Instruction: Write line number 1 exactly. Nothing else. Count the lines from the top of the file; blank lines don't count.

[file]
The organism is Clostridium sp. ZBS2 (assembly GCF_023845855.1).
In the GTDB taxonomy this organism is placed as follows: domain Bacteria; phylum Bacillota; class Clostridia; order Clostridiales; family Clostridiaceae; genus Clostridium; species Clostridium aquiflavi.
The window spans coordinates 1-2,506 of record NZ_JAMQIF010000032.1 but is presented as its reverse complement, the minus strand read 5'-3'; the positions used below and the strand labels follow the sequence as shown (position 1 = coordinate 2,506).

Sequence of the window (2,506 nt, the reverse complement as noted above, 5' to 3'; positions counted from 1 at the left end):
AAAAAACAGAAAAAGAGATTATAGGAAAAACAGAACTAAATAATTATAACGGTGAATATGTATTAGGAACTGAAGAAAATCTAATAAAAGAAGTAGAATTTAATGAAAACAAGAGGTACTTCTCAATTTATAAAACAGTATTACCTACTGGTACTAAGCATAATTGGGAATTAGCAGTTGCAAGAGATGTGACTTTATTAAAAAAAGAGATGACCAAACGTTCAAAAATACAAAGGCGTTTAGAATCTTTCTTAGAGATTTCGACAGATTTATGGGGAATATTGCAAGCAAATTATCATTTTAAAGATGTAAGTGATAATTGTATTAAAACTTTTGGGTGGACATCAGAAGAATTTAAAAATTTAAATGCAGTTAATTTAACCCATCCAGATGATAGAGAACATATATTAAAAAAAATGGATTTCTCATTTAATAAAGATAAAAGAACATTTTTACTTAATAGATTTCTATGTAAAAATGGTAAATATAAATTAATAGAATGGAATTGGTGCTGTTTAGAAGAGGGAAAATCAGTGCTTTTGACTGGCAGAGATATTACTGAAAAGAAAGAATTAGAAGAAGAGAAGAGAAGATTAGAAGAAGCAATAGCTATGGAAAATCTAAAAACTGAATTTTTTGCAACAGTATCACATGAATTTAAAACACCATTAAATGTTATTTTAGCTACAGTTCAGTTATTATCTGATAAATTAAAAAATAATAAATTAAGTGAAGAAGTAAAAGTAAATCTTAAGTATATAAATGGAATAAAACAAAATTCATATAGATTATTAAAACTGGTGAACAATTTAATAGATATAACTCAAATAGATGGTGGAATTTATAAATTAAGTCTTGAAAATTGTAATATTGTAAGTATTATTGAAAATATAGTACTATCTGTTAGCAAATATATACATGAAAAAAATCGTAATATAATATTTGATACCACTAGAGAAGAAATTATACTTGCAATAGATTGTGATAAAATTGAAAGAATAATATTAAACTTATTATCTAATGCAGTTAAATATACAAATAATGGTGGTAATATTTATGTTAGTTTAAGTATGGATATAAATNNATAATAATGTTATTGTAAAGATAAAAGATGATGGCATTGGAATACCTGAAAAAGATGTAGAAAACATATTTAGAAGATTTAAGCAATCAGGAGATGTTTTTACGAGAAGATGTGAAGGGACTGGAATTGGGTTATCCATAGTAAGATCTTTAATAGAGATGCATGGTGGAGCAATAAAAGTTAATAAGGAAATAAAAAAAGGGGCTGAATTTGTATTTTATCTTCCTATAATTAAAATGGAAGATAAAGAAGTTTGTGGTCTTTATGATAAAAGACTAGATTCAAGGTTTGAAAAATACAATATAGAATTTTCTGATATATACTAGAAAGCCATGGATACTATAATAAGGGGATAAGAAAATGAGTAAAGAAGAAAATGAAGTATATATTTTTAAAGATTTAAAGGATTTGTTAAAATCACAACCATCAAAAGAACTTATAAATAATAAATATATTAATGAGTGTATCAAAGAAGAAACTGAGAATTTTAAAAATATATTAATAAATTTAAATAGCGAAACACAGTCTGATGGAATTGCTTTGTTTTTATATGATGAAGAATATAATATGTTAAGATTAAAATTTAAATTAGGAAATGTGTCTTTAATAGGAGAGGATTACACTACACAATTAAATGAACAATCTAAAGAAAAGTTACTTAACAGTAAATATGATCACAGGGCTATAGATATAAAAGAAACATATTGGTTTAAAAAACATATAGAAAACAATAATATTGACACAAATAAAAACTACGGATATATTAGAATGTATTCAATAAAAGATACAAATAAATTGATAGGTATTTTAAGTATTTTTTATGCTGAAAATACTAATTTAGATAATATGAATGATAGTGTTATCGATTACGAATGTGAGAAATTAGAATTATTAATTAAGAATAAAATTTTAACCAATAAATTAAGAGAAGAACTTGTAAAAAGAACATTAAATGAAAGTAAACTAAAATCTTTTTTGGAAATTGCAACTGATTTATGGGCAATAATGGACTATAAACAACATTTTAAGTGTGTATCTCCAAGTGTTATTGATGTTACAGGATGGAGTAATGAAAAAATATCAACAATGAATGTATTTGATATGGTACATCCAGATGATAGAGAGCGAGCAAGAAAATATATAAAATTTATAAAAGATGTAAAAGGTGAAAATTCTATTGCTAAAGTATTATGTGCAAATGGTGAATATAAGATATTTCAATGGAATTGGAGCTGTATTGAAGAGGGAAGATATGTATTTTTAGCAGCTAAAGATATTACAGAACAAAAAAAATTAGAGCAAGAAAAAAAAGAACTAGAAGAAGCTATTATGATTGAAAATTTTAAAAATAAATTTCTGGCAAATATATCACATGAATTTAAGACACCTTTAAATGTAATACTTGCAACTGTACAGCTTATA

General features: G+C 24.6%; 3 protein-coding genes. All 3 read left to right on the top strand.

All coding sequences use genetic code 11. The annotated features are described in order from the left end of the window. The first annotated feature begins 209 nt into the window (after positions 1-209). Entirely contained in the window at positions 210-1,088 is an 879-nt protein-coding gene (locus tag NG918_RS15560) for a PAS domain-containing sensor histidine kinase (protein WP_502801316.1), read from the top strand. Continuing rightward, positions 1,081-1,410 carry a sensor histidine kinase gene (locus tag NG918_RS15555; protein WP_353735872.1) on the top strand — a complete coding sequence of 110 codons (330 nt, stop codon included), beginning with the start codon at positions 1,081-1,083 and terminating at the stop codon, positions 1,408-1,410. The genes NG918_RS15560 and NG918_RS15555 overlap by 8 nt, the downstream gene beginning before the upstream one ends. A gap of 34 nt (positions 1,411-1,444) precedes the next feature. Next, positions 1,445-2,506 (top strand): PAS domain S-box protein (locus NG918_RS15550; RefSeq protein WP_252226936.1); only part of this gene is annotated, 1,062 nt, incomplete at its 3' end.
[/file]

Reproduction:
The organism is Clostridium sp. ZBS2 (assembly GCF_023845855.1).